Kirst received his Ph.D. in political economy and government from Harvard. Before joining the Stanford University faculty, Dr. Kirst held several positions with the federal government, including staff director of the U.S. Senate Subcommittee on Manpower, Employment and Poverty, and Director of Program Planning for the Elementary and Secondary Education of the U.S. Office of Education. He is co-author with Andrea Venezia of From High School to College.

Bourns College of Engineering

Monday, June 16, 2014 • 6:00 p.m.

Keynote Speaker: Ernest C. Levister, Jr., M.D.

For decades, Dr. Ernest C. Levister has served the Inland Empire as a doctor of internal and occupational medicine in San Bernardino. A long-time supporter of the University of California, Riverside, he is a highly regarded advocate for underrepresented communities and has served as a mentor for students pursuing careers in medicine, engineering and education, including playing an instrumental role in the creation and support of the student organization African-Americans United in Science.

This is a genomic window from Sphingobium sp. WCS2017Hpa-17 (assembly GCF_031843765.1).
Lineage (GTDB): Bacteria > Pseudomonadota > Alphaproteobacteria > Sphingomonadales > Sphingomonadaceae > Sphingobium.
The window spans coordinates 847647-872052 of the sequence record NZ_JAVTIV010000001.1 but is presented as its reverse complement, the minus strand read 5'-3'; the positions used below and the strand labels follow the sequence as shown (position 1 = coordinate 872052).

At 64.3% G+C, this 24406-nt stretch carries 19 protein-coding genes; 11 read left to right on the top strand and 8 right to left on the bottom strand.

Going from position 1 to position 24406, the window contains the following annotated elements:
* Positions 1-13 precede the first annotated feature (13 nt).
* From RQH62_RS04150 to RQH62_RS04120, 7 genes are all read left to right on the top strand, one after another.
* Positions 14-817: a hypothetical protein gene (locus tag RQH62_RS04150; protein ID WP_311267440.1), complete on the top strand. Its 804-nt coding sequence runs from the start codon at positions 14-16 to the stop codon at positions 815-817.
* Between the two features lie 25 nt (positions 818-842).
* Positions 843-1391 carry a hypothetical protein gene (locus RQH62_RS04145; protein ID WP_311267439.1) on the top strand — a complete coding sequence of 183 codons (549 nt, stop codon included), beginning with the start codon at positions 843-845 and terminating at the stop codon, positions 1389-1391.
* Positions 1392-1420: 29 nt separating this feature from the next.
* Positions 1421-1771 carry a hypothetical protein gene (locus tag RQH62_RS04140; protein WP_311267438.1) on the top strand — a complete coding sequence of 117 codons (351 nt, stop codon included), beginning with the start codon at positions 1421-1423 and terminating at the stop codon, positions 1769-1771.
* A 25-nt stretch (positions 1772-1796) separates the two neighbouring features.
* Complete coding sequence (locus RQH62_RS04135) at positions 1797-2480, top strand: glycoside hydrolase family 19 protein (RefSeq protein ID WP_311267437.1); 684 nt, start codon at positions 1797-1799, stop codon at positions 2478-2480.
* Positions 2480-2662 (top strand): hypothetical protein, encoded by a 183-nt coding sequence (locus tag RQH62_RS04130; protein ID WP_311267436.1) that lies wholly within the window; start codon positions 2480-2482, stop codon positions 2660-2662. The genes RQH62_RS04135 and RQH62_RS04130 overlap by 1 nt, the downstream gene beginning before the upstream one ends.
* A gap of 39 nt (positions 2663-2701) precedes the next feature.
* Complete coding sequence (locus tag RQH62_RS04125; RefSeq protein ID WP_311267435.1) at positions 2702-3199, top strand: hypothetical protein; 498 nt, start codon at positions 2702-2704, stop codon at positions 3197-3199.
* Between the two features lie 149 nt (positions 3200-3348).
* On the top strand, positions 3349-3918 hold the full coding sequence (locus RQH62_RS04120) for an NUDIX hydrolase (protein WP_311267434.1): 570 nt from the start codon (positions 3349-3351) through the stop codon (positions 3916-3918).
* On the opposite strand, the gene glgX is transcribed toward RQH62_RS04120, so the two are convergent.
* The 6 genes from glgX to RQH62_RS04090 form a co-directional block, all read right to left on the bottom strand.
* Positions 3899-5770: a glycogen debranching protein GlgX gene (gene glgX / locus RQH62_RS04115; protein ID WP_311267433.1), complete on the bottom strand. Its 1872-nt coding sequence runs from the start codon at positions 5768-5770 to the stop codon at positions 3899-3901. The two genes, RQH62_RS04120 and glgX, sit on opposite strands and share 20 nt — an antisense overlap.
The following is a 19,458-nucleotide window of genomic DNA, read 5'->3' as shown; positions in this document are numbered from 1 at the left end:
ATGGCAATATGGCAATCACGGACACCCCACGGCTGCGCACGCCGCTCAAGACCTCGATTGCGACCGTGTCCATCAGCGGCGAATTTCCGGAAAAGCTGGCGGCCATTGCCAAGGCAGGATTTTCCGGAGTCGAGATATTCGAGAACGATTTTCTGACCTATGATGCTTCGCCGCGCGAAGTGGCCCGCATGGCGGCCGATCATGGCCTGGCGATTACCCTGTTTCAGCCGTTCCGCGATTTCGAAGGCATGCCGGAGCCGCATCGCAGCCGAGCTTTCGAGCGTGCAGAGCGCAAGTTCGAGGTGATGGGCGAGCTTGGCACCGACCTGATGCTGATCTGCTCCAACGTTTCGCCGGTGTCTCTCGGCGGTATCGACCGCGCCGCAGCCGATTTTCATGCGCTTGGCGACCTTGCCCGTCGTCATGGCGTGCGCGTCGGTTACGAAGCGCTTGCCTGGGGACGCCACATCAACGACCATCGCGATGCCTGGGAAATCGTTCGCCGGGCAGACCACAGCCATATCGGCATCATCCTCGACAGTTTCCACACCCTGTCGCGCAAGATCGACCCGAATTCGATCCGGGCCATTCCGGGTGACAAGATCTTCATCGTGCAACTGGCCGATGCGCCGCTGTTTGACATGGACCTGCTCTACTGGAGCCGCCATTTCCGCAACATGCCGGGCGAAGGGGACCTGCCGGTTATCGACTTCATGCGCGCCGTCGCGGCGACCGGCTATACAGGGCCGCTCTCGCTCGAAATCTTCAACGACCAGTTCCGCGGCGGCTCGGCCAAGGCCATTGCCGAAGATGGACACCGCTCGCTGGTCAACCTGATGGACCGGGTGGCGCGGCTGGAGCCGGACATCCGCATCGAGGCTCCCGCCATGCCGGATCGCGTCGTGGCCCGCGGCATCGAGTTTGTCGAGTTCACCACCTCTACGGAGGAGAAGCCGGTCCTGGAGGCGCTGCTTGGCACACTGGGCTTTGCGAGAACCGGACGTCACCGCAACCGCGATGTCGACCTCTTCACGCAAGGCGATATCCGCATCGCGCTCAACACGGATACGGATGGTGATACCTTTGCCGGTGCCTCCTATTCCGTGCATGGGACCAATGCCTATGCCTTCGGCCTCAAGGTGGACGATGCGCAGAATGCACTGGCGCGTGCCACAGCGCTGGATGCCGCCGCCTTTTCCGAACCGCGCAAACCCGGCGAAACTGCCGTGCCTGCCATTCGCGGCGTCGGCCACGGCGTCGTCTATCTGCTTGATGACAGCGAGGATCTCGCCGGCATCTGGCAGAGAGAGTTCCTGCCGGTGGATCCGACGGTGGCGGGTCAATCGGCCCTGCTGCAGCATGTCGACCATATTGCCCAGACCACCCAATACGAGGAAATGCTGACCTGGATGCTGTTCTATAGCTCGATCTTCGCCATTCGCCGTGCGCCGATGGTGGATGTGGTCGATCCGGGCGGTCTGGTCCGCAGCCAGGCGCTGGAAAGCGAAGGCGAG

Levister earned an A.B. in chemistry from Lincoln University, a B.S. in chemical engineering from Lafayette College and an M.D. from Howard University College of Medicine. He received an honorary doctor of science from Lincoln University.

Levister was a major in the U.S. Army Medical Corps and served as a medical attaché for the U.S. State Department. He currently serves on advisory boards for the College of Osteopathic Medicine of the Pacific, UCR’s School of Medicine and the Bourns College of Engineering. He is a clinical professor of internal and occupational medicine at the University of California, Irvine. He has served as a health columnist for the Black Voice News newspaper since 1986.